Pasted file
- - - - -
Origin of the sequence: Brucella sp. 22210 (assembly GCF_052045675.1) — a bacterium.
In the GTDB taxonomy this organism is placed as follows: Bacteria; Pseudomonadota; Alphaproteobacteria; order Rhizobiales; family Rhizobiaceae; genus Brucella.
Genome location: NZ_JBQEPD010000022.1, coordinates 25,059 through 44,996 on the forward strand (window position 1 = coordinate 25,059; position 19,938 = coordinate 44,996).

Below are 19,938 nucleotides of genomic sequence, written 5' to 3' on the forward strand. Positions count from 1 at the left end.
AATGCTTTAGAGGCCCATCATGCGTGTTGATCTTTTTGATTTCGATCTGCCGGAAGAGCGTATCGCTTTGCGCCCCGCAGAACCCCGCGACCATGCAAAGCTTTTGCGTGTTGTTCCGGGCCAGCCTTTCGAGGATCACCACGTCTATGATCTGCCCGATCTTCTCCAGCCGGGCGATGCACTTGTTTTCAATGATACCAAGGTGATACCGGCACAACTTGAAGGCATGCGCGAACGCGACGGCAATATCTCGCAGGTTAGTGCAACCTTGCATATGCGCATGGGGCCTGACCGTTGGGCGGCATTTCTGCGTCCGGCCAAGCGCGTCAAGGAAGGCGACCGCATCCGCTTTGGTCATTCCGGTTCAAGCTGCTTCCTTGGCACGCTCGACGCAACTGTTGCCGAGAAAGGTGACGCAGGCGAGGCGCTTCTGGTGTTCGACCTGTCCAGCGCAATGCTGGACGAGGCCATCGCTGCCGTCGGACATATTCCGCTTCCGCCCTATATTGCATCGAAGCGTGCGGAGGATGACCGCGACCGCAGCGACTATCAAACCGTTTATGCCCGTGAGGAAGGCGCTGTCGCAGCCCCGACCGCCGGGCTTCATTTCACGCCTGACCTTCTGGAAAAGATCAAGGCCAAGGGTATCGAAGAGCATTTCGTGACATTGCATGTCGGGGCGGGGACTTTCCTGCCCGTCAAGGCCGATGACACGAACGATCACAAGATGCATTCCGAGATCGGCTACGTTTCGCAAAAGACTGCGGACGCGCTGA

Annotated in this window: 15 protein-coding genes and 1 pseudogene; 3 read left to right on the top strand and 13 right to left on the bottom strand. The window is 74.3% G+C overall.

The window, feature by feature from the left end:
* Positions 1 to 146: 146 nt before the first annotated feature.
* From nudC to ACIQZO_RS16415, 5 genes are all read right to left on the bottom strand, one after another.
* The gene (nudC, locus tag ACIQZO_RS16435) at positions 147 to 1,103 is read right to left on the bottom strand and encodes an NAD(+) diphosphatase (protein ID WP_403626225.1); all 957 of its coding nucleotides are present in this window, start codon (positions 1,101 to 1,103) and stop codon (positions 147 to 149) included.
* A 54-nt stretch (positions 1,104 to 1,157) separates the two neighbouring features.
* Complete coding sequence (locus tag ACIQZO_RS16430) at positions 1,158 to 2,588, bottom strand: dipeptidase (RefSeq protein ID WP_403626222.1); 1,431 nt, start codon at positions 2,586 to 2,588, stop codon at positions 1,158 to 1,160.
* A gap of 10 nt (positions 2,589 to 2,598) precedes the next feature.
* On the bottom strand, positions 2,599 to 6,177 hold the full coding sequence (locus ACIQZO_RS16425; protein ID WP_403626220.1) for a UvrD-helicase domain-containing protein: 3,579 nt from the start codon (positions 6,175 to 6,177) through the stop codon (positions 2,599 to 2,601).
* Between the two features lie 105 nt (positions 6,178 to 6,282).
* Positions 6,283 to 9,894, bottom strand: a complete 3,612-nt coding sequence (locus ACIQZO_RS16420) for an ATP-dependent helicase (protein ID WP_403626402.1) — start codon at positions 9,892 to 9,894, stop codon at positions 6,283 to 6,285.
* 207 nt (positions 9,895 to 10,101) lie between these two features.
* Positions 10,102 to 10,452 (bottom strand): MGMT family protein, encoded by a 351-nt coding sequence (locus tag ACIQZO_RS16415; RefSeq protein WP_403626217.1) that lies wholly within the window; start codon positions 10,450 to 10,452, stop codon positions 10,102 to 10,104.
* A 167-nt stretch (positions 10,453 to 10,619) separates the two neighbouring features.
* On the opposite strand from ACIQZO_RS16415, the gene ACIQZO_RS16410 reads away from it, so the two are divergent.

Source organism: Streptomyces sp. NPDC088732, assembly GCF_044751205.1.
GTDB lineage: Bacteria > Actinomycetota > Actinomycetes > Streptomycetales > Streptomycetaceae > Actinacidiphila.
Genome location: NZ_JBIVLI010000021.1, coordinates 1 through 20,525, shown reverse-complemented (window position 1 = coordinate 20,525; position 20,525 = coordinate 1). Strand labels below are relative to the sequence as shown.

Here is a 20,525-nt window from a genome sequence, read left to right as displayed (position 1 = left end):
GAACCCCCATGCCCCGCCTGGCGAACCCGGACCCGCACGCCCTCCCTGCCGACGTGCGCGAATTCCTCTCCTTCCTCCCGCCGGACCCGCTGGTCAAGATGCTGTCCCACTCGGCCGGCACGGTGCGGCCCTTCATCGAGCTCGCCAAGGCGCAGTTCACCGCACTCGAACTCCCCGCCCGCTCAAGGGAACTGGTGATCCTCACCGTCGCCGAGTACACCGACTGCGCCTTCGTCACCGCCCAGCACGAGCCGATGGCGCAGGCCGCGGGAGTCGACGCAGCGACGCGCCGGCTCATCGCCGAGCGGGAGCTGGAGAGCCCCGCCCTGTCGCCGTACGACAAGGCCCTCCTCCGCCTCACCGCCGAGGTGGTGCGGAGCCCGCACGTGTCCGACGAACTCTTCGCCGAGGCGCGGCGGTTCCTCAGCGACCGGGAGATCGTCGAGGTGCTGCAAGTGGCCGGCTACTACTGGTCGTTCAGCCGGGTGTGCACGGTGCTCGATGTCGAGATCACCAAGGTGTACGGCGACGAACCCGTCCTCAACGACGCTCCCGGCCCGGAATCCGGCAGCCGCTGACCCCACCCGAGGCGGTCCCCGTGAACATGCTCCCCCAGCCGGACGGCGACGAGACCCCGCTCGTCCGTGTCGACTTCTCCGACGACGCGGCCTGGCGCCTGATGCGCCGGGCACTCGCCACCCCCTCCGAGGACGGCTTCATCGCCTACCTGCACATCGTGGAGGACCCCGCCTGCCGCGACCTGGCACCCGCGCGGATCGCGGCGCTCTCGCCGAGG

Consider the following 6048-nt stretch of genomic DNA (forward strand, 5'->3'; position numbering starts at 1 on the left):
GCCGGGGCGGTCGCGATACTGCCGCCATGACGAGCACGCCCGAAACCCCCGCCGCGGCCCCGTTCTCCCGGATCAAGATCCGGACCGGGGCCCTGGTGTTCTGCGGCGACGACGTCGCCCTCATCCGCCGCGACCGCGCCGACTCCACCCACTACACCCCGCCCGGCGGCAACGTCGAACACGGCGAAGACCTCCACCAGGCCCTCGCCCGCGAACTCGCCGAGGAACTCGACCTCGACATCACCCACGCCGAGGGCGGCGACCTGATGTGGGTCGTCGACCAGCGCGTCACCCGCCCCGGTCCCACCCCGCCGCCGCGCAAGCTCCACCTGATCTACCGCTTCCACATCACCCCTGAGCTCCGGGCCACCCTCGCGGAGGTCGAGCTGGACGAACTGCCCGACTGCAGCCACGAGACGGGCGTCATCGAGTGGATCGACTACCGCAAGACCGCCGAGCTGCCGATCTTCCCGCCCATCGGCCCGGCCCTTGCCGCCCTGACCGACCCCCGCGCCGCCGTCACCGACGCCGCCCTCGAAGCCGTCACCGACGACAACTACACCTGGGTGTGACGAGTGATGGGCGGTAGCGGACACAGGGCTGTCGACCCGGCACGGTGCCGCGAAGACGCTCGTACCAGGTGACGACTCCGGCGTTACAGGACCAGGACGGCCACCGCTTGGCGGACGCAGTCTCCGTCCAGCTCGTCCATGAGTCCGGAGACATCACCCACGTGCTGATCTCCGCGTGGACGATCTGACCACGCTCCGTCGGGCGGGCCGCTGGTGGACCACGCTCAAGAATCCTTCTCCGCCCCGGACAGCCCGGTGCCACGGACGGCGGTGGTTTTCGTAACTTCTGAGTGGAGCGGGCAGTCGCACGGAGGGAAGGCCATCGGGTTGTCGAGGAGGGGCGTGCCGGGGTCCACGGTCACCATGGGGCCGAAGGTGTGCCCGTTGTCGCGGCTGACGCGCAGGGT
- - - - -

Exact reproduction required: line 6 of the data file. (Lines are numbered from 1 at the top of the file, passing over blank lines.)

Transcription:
Annotated in this window: 15 protein-coding genes and 1 pseudogene; 3 read left to right on the top strand and 13 right to left on the bottom strand. The window is 74.3% G+C overall.